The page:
nisse at lysator.liu.se
Wed Oct 9 12:31:56 UTC 2019
tg at gmplib.org (Torbjörn Granlund) writes:
> I believe two things will make the final, branch-reduced variant slow.
> 1. The explicit division, and 2. the shift loop.
It turns out the explicit division is easily eliminated, v_div_g = s0 +
s1 at the end of the binary loop (when u == v). And in the euclid loop,
u == 0 implies v_div_g = s0.
> It is not clear that postponing the work done in the shift loop from the
> main loopis a good idea (even if it is done with a faster bmod op). For
> plain gcd_11 we typically are latency limited. Perhaps some indepndent
> work such as shifting s0 could be done for free in gcdext_11?
Maybe. I see two complications:
* The shift step needs to add v_div_g (when s0 is odd), and that's not
known until end of the main loop. One could add the current v instead,
but I'm afraid one might end up with a too large s0. Since the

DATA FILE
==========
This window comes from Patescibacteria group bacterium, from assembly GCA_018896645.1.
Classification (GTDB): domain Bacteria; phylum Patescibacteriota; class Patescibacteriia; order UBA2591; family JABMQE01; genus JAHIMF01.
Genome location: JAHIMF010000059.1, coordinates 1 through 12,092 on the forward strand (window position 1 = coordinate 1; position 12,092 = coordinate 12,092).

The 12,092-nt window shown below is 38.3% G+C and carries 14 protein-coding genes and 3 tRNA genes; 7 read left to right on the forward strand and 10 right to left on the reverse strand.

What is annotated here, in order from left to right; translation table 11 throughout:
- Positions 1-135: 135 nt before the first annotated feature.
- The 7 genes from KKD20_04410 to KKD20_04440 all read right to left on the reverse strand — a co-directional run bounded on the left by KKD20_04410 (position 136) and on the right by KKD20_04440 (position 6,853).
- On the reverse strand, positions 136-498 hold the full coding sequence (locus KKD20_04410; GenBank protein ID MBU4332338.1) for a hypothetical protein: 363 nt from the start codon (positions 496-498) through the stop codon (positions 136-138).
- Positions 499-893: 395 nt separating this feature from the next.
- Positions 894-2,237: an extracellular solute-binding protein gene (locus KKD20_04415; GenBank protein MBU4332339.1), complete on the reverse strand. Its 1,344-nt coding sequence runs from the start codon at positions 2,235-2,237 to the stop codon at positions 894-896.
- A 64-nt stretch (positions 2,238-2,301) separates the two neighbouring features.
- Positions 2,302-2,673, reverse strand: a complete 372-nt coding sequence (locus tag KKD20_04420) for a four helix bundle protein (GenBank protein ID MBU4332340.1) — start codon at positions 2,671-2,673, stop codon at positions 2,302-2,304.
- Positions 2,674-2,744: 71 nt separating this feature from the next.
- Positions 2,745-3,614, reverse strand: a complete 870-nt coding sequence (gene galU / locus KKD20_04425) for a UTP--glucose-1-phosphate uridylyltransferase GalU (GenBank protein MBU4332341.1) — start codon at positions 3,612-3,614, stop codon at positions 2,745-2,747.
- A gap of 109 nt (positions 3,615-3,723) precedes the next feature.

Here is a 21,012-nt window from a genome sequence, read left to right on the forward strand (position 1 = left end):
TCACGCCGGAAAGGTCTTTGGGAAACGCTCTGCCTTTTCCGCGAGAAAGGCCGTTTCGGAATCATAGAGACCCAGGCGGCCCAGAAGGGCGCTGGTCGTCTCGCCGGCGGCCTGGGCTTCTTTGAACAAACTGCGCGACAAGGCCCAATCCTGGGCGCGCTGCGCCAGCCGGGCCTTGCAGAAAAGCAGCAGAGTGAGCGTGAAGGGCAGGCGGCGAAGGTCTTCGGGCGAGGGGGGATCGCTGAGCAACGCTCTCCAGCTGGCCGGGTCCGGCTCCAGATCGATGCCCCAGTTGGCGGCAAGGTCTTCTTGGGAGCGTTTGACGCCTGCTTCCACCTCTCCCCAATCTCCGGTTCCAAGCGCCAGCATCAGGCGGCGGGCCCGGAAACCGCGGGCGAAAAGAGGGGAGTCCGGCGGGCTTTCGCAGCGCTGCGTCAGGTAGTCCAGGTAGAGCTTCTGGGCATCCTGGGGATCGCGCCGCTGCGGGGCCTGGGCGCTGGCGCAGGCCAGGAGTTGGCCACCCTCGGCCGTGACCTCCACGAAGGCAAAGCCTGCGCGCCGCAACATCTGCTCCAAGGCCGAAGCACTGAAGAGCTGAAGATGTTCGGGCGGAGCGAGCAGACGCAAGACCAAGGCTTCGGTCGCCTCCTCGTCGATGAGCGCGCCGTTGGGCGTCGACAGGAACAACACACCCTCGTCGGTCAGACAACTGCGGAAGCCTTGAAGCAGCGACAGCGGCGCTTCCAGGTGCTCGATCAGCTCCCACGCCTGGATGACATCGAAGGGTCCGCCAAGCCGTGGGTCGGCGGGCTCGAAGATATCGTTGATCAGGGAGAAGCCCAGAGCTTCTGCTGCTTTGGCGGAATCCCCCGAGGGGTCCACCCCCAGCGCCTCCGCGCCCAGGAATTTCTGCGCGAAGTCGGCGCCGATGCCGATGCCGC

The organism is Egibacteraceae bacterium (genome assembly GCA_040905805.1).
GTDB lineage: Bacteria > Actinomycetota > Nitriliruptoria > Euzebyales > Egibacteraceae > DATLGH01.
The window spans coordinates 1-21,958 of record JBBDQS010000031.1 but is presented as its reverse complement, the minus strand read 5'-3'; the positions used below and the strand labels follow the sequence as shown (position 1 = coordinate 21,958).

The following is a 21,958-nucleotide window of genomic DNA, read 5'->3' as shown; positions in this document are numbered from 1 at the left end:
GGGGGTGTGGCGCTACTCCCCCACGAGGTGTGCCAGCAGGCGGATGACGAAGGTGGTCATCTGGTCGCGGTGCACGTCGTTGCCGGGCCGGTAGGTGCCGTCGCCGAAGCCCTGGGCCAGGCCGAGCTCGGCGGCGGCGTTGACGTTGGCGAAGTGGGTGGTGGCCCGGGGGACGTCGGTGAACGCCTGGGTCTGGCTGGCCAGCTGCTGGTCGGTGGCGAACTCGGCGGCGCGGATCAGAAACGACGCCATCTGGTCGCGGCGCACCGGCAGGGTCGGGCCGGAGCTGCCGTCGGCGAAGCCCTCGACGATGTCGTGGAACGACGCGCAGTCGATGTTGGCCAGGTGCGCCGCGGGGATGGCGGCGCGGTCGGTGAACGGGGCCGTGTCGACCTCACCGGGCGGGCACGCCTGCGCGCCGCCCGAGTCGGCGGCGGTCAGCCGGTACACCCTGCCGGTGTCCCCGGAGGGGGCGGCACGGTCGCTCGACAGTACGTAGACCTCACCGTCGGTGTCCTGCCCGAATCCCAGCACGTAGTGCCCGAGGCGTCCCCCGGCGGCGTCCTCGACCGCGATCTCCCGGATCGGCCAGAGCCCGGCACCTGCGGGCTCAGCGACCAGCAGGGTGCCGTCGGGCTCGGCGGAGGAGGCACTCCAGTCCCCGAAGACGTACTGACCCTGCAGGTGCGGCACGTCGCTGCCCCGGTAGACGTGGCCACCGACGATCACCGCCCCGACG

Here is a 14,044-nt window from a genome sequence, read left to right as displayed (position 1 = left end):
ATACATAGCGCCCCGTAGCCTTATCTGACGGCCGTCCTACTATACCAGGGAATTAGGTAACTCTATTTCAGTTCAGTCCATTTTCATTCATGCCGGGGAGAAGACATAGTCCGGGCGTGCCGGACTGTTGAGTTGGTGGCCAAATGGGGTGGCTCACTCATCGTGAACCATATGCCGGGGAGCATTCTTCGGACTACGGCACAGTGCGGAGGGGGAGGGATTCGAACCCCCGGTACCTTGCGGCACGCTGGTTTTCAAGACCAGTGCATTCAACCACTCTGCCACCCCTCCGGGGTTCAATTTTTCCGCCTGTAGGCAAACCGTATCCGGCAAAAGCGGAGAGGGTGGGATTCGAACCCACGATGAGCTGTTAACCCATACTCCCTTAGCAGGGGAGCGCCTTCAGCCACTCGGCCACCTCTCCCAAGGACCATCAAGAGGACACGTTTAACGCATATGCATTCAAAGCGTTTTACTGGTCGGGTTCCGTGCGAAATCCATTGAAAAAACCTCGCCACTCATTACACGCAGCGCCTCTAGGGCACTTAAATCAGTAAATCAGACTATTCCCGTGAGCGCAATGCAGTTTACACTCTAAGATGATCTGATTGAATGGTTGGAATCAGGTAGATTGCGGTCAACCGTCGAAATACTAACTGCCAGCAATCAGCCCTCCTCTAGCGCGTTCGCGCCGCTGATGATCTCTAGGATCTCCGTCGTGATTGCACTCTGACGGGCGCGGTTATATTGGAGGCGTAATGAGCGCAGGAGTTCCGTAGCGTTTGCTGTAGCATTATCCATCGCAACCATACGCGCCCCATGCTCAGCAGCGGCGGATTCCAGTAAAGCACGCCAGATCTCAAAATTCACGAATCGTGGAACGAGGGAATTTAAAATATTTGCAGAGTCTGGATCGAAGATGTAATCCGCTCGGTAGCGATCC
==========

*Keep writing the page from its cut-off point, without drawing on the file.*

function aims to produce a unique s in the range 0 <= s < input_v / g.
* A single iteration of the main loop may need to shift more than one
place. To avoid a nested loop, one would need a binv reduction in the
loop. One could do it with only a small inverse, with a different code
path for the unlikely case of a large shift.
> PS. Why is the sign logic for the cofactor sign different in the two
> binary method implementations?
Not sure exactly what difference you're referring to. But one source of
difference is that the second variant swaps u and v, and each swap flips
the the sign of the determinant of the corresponding matrix. While the
first variant never swaps anything.
Niels Möller. PGP-encrypted email is preferred. Keyid 368C6677.
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